It’s nice to see another Inuktitut word enter the English language, joining anorak, igloo, and kayak. But Tiktaalik’s nickname is just as interesting. Fishapod not only succinctly encapsulates the nature of this ‘fish with feet’ (an important missing link between water and land animals), but also highlights an interesting trend in language – the increasing freedom with which we create new hybrids from exisiting words, regardless of linguistic convention.

Purists will doubtless sneer at the way in which Germanic and Greek words have been spliced together in fishapod (‘Surely it should be icthyopod?’), but these people are probably still bemoaning that egregious Greek-Latin hybrid television.

As coinages like flexitarian, fauxmosexual and tanorexic show, we are adept at making new words from old, based on punning, allusion, and common sense rather than deference to ancient linguistic principles. These words are memorable, amusing, and – most importantly – easily understood. So the fishapod, our new friend from the distant past, serves as a reminder that English is ours to do with what we will, rather than a fossilised museum exhibit.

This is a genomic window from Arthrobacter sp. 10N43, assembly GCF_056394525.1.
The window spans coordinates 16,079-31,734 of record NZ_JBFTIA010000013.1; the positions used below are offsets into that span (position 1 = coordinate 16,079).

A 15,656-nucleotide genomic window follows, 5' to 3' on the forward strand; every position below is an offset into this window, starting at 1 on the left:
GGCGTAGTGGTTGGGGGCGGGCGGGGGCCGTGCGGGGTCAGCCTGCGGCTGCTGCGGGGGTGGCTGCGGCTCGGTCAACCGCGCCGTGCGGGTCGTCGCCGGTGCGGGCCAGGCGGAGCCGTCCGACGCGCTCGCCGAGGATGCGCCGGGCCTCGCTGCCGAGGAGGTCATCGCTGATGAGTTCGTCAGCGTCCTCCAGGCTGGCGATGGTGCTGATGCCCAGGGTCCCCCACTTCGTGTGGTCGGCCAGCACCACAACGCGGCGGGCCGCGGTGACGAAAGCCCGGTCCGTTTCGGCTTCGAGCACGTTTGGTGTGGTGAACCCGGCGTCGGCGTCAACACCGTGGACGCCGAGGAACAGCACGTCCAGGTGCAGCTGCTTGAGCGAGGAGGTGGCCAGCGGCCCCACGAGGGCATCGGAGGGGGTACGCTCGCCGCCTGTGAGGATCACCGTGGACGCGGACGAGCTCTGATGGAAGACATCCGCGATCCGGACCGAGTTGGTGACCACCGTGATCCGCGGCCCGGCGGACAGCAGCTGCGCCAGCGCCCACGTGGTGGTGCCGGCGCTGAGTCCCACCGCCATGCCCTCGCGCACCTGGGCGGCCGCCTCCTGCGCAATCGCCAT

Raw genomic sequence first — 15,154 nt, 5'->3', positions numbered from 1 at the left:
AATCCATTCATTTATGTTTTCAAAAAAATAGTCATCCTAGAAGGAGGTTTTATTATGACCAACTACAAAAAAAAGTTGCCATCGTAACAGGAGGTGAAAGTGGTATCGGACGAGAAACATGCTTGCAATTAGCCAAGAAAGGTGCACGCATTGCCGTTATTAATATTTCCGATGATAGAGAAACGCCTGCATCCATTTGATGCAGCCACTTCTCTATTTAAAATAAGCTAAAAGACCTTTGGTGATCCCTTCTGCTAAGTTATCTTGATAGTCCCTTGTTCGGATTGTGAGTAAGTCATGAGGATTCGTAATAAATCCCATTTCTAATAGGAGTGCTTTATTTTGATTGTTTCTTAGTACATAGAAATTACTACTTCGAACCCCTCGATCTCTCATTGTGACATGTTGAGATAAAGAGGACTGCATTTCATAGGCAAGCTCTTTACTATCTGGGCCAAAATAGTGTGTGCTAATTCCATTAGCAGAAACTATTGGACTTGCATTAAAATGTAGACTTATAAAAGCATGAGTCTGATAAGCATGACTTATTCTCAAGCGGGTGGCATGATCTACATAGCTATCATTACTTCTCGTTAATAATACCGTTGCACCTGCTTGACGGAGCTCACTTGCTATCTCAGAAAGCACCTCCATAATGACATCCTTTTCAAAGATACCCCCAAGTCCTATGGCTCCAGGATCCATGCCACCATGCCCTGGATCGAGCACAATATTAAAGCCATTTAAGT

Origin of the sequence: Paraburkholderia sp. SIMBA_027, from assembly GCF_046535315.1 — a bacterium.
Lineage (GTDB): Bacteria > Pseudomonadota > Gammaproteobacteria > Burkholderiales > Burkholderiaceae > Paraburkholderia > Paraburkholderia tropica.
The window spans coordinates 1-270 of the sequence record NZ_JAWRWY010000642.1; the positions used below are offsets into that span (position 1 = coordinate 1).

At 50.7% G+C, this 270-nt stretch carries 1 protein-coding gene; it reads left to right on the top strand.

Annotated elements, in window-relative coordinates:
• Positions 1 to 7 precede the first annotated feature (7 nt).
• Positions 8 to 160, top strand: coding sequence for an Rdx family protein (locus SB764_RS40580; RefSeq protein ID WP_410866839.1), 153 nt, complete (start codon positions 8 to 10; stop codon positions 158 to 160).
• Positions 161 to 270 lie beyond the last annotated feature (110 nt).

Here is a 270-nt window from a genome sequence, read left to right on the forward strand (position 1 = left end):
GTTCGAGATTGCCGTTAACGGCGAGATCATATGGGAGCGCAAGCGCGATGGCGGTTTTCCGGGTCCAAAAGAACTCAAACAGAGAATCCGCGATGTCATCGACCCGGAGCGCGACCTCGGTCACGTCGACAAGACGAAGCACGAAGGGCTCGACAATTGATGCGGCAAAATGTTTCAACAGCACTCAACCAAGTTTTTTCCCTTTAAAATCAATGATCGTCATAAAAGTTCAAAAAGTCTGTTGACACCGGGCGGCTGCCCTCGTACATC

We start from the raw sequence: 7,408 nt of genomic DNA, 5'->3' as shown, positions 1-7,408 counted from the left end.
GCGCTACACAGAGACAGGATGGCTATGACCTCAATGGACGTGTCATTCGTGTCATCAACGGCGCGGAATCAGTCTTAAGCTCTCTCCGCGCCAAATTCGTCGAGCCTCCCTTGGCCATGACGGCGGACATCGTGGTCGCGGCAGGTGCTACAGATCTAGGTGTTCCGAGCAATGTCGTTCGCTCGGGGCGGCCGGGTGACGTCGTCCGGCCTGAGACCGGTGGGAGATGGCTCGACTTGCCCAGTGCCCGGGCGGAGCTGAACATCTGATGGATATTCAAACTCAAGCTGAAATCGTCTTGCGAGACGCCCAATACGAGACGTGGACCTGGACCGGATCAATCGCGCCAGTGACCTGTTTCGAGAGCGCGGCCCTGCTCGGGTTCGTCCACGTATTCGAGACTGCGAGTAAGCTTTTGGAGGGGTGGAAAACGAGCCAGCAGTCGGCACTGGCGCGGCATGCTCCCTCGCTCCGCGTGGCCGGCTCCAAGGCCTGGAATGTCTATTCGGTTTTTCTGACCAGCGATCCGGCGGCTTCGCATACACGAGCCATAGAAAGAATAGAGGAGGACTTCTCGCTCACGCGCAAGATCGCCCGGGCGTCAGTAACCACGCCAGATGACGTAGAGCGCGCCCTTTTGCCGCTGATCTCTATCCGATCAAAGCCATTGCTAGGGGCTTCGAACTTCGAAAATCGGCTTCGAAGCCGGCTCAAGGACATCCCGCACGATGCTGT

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Unit 1.14 – A Poem About Death

I’m after losing the name of the poet, but if anyone knows maybe give us a shout? It’s an Irish poet from the north of Ireland.

Difficulty: Medium

Time: 4 minutes 30 seconds

 

A Father’s Death 

It was no vast dynastic fate

when gasp by gasp my father died,

no mourners at the palace gate,

or tall bells tolling slow and wide.

 

We sat beside the bed; the screen

shut out the hushed, the tiptoe ward,

and now and then we both would lean

to catch what seemed a whispered word.

 

My mother watched her days drag by,

two score and five the married years,

yet never weakened to a cry

who was so ready with her tears.

 

Then, when dawn washed the polished floor

and steps and voices woke and stirred

with wheels along the corridor,

my father went without a word.
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Unit 1.13 – 2012 Olympics

Difficulty: Easy/Medium

Time: 6 minutes

 

The following are a series of letters to the editor of www.guardian.co.uk concerning various aspects of the London 2012 Olympic Games.

 

Letter 1